In all experiments, including the ones not shown here, the vorticity generated at the tips of the plates is continuously introduced in the downstream side. In most cases, this vorticity prevents the reorganization of the vortex after passing through the gap.

## 7. Discussion and conclusions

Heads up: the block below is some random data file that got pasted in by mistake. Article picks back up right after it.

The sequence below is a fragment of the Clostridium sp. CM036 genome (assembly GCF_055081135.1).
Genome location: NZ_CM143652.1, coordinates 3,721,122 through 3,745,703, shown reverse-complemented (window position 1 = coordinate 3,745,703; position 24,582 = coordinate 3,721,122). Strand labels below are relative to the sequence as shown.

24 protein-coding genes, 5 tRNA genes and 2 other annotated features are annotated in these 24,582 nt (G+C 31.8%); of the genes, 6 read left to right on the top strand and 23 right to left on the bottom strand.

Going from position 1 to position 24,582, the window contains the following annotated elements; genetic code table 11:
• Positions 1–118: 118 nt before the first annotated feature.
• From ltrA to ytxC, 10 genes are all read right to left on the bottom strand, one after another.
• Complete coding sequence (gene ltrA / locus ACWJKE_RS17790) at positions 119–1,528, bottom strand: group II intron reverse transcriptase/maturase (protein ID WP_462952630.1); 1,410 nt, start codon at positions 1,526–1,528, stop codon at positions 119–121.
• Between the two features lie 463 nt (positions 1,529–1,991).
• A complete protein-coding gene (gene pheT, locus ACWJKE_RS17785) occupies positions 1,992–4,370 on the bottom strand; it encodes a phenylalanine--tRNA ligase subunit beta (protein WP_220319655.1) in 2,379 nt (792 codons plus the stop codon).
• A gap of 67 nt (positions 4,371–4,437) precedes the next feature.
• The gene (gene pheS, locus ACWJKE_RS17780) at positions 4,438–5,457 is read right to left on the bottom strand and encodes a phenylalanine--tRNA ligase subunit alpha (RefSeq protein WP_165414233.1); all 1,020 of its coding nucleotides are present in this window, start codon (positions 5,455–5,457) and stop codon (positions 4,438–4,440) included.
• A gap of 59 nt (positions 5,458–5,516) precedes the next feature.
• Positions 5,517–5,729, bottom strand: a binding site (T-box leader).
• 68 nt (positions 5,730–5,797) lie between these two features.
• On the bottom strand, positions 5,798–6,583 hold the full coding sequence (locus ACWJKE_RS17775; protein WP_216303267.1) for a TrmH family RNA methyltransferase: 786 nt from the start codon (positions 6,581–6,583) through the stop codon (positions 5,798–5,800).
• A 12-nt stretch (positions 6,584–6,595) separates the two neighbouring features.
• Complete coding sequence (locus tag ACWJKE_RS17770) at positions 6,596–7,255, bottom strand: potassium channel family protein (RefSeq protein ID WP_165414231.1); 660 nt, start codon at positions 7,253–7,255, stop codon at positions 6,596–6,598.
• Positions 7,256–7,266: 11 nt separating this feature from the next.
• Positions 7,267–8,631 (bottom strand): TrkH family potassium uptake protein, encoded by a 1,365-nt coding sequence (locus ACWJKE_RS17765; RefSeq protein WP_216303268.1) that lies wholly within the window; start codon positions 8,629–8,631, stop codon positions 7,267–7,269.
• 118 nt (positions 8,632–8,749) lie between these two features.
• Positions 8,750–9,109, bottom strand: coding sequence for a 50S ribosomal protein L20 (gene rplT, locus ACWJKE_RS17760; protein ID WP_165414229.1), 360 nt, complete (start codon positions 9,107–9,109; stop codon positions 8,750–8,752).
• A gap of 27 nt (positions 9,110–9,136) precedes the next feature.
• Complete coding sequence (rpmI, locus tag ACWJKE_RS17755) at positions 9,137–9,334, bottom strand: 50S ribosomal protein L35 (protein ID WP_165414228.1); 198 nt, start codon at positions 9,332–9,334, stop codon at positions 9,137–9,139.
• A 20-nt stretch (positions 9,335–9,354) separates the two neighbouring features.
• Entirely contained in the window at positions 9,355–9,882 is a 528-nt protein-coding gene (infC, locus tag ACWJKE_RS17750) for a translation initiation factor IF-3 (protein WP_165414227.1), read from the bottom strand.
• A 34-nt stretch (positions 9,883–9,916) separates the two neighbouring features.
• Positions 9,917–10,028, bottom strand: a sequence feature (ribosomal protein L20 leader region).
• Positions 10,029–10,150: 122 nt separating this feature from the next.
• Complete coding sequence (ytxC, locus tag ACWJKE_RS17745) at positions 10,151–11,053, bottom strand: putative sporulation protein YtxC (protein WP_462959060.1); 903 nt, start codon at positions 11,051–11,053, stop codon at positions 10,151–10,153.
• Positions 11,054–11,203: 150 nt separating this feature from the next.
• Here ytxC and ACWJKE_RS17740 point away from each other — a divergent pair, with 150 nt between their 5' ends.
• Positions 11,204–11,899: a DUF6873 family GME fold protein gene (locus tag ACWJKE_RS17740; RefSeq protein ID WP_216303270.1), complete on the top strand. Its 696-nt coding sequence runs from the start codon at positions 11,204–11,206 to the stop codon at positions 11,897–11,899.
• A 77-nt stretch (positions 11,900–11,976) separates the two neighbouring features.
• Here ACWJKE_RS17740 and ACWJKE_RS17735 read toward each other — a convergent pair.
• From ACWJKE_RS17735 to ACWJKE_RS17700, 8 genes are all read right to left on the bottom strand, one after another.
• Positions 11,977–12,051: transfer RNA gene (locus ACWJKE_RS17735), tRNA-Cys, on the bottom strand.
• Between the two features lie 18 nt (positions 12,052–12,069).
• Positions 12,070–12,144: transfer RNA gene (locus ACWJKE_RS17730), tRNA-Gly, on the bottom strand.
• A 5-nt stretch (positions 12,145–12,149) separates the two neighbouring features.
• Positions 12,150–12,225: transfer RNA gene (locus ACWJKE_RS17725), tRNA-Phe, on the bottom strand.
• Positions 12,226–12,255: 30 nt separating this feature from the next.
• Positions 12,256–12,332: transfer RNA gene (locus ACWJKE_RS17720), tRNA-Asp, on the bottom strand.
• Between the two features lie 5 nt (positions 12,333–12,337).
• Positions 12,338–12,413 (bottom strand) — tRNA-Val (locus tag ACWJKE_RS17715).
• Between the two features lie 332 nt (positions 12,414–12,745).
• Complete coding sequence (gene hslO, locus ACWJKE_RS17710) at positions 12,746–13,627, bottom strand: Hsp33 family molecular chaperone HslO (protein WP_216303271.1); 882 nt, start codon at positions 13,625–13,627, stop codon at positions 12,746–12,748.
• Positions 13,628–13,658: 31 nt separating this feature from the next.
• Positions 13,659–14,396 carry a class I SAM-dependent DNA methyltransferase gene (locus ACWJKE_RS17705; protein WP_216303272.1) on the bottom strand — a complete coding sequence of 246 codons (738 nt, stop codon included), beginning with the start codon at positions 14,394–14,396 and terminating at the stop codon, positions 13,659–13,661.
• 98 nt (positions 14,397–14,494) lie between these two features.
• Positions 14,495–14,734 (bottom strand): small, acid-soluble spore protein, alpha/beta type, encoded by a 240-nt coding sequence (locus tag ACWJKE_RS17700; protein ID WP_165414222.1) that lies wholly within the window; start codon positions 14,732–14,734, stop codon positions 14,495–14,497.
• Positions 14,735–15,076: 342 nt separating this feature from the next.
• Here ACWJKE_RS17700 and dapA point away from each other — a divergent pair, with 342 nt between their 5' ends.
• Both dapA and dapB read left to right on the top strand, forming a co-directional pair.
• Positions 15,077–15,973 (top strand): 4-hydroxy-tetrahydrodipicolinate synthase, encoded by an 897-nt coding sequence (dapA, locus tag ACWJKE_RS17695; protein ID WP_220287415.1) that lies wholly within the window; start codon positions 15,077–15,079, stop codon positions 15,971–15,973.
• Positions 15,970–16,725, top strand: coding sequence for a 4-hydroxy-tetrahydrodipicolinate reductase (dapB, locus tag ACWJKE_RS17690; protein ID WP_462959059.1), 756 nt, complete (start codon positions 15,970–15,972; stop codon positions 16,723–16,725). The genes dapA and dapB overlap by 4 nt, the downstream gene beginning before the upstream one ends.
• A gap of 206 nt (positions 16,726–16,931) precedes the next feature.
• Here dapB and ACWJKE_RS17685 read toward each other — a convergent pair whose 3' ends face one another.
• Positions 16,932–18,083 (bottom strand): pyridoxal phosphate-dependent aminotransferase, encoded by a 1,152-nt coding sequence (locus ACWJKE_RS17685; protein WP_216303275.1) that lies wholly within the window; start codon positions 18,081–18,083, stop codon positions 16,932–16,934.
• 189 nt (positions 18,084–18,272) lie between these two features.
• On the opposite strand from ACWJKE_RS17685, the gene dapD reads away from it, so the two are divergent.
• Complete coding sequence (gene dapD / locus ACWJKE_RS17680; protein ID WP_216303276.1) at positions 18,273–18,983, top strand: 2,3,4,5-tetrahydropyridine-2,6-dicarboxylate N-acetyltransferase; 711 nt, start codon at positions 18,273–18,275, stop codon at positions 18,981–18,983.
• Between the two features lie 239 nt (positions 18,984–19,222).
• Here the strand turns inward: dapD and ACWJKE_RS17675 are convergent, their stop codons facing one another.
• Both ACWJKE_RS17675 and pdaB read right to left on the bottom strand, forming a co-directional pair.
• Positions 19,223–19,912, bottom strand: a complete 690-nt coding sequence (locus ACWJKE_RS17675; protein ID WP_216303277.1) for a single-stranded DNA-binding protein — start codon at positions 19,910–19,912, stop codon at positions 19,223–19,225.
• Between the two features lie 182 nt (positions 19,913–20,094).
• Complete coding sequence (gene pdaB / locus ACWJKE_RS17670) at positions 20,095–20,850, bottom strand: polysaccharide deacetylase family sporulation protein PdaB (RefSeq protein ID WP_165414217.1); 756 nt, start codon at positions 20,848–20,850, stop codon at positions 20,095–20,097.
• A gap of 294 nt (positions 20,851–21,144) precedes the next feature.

We analyzed the dynamics and transport properties of a vortex in a channel flow obstructed by a partial barrier. Three parameters are identified as determining the flow evolution: the relative circulation of the vortex (Γ′), the initial position of the vortex (*y*′_{0}), and the relative gap span (*D*′). The vortex trajectories were first analyzed with a point-vortex model; then the evolution of finite-area vortices was studied with a two-dimensional numerical code. The vortex behavior depends on a competition between the advecting stream and the effect of the boundaries. The former compels the vortex to pass through the gap. The latter compels the vortex to stay on the upstream side not only by the obvious mechanism of blocking the vortex motion but by inducing a drift (through the image vortex) that is ultimately in the upstream direction. We found three possible behaviors: total passage, partial passage, and total blockage. The boundaries between these regimes are irregular surfaces in the three-dimensional space (Γ′, *D*′, *y*′_{0}); hence, there are no simple “critical values” marking out the transitions between regimes. This notwithstanding, the following rules of thumb may be applied when a vortex is initially located on the axis of the channel (*y*′_{0} = 0): weak vortices (Γ′ < 45) always make a full passage, strong vortices (Γ′ < 55) make full passage only through wide gaps (*D*′ > 5), and vortices of intermediate strength (45 < Γ′ < 55) make a partial passage through narrow gaps (*D*′ > 5) and a full passage through wide gaps (*D*′ > 5).